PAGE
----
Robert Watt from the Department of Public Expenditure and Reform told a gathering of business leaders in 2014 that the civil service was in need of structural change and required some new leadership — but five years later, €1.8m bill for the Oireachtas printer scandal typifies just how little things have changed, writes Daniel McConnell
FIVE years ago, Robert Watt, the top-spending civil servant in the country, addressed a high-powered business breakfast of movers and shakers in a Dublin hotel.
In what was a surprisingly frank address, Watt laid out a very stark impression of the performance and culture of the civil service.
“I am upfront about the deficiencies we have in terms of our capacity and our delivery. I accept the criticisms being made. We are as frustrated at times as others at the pace of reform.
“There are structural changes within the system we are trying to address. In the past, nobody was responsible for the public sector, nobody was responsible for driving change.”
For him, he said, the biggest challenge had been a lack of leadership by managers throughout the public service, whether it be in the health sector or in education or another department.
“There are leadership gaps across the public sector. Often when you see a failure in a good project and you delve down, you find what it is going on and you find the leadership or the lack of leadership that is the problem. It comes down to individual people who, for some reason, are not willing to go with it,” he said.
But it was in response to one question that Watt conceded that, all too often, decisions are slowed down by fearful officials who are afraid of making mistakes and being caught out.
“In our system, people are risk-averse. But they are risk-averse because they respond to incentives. If you do wonderful things in the public service, you don’t get that many plaudits, you don’t get any plaudits. You might get your minister thanking you and you know you are doing a good job.”
He then gave a most revealing description of the culture of mediocrity that permeates the permanent government.
Watt said: “Someone said to me once that the perfect civil service career is to play 40 games, score no goals, concede no goals, win no matches, lose no matches — draw all your games and they will make you secretary-general. And there is an element of truth to that statement.”
He added: “We need to make the structural changes. We need new leadership, but overarching all this is a cultural change that involves us, involves the business community, it involves the media, it involves the PAC to accept the mistakes that we made to try and deal with success and failure in sensible ways.”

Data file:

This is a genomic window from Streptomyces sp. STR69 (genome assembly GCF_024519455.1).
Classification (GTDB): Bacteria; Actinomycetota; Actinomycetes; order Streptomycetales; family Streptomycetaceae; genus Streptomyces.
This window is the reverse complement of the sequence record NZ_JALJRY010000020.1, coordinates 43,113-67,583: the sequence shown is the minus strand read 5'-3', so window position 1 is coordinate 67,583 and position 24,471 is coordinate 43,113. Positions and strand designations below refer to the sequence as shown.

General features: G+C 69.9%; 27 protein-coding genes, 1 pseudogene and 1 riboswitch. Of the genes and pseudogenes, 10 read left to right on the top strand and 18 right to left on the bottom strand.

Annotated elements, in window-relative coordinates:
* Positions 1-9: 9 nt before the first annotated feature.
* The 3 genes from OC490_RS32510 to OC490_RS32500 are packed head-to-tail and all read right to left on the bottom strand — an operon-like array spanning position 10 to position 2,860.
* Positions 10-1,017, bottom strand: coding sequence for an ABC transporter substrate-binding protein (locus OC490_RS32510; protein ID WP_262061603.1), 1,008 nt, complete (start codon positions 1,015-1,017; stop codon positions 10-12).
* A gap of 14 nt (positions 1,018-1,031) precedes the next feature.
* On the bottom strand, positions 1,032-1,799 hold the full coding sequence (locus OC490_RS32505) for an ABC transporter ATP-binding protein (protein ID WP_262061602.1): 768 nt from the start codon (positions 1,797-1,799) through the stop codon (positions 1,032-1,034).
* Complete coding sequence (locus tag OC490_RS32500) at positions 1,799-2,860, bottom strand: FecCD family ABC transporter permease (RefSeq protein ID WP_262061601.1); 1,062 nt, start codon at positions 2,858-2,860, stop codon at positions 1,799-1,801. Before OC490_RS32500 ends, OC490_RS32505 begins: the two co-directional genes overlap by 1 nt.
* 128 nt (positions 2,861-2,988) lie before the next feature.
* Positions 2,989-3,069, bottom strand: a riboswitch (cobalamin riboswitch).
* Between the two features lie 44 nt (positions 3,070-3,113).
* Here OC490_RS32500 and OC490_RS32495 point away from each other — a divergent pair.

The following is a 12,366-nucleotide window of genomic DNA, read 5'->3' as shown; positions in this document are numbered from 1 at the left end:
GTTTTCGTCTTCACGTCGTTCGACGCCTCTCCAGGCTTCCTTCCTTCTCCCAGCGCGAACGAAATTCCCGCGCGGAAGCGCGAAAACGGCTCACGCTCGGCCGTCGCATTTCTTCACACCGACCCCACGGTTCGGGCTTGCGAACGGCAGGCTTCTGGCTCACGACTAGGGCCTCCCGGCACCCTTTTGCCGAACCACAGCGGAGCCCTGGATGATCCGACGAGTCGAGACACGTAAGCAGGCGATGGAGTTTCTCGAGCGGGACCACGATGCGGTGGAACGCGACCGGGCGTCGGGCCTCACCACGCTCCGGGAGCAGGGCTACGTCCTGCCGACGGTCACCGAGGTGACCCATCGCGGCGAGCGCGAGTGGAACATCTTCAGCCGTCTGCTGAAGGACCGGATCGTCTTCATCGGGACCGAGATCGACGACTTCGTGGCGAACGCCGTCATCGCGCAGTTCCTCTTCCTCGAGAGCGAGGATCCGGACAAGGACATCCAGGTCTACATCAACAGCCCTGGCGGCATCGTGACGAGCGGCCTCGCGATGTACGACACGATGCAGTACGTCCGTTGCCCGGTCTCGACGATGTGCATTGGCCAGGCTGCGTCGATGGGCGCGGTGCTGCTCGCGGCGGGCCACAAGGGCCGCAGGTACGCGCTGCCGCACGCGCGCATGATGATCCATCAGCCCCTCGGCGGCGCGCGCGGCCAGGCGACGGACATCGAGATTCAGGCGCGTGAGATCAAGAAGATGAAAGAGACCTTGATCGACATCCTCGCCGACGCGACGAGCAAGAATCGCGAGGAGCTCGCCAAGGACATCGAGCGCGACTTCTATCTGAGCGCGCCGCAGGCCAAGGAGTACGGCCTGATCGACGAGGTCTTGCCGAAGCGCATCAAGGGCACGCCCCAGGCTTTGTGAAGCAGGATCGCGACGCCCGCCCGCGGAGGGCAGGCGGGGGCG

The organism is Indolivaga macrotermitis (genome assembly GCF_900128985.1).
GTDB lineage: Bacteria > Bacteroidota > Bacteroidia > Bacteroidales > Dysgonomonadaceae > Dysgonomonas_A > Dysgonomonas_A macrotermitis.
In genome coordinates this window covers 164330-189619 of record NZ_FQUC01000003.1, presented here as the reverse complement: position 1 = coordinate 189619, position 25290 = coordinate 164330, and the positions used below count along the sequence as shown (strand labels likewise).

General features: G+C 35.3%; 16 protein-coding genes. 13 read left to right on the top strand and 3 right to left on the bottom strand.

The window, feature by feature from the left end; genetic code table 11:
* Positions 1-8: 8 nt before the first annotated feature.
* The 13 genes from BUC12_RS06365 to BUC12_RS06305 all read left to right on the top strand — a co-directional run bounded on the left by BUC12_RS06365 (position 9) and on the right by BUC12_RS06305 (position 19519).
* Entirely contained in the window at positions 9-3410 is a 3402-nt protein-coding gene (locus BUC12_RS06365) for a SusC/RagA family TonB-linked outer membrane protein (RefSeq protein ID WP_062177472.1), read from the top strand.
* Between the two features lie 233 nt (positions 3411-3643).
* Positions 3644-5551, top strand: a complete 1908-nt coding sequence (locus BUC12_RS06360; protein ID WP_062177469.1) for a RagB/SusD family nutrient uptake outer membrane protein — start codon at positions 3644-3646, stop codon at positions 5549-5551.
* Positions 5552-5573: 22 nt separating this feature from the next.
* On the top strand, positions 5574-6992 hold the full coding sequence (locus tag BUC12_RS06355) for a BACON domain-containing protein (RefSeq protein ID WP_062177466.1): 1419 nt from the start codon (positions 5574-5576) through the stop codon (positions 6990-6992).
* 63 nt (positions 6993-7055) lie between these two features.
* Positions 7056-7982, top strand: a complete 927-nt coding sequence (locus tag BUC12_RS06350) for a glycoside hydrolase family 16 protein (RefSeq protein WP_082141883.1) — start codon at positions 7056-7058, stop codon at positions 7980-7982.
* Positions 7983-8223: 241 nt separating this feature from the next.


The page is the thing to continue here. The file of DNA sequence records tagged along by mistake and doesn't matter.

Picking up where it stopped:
Watt also spoke of the “very inefficient” way in which the State has to date spent its money when buying goods and said that many millions of euro would now be saved as a result.
Coming to the end of 2019, it is clear very little has changed as to how our civil service operates.
This has not been a good week for those people who are charged with running the State’s affairs and minding the public purse.
The €1.8m bill for the Oireachtas printer scandal typifies just how little things have changed.
As played out before the PAC on Thursday, this was “a mess from start to finish” as Sinn Féin’s David Cullinane put it.
A rush to spend money before a budget deadline appeared to set in train a series of events which has hit the taxpayer with an eye-watering over-spend. Depending on your perspective, that over-spend is either €500,000 or €750,000.
Either way, somebody cocked up.
“This was a mess from start to finish and we were not informed when the accounting officer was before us,” Cullinane said.
Cullinane said the cost of the printer was “significantly more than it should have been, it seems, because mistakes were made”.
The truth is mistakes like this continue to happen because there is no sanction.
No one is ever held to account. Ever.
I remember ringing the Central Bank and the Department of Finance well into the crash to ask had any of their staff been sacked for bringing the country to its knees. Unsurprisingly, the answer was a clear no.
On Thursday at the PAC, Fianna Fáil transport spokesman Marc MacSharry hit the nail on the head.
“As always happens at this committee when matters like this emerge — a few at least occur every year that capture the media’s attention in a major way — and I have said this many times here before, that there are no tangible sanctions when we have blatant incompetence,” he said.
“Would one last the rest of the day in the private sector? One certainly would not be after a month. In this instance, people are entitled to look for a head. We cannot have a level of autopilot that leads to waste and loss of money which is down to pure incompetence.
“There is nothing complex about this at all. It is basic cop-on. No university degree, no master’s or PhD qualification is required, just a simple cop-on. The seven-page report, as far as I am concerned, may as well be thrown into the nearest shredder.
“It is an utter disgrace and it is going on in every aspect of Government Departments and State agencies, and we then blame it on systemic failure in a very complex process, where very specialised people are required to advise us on this.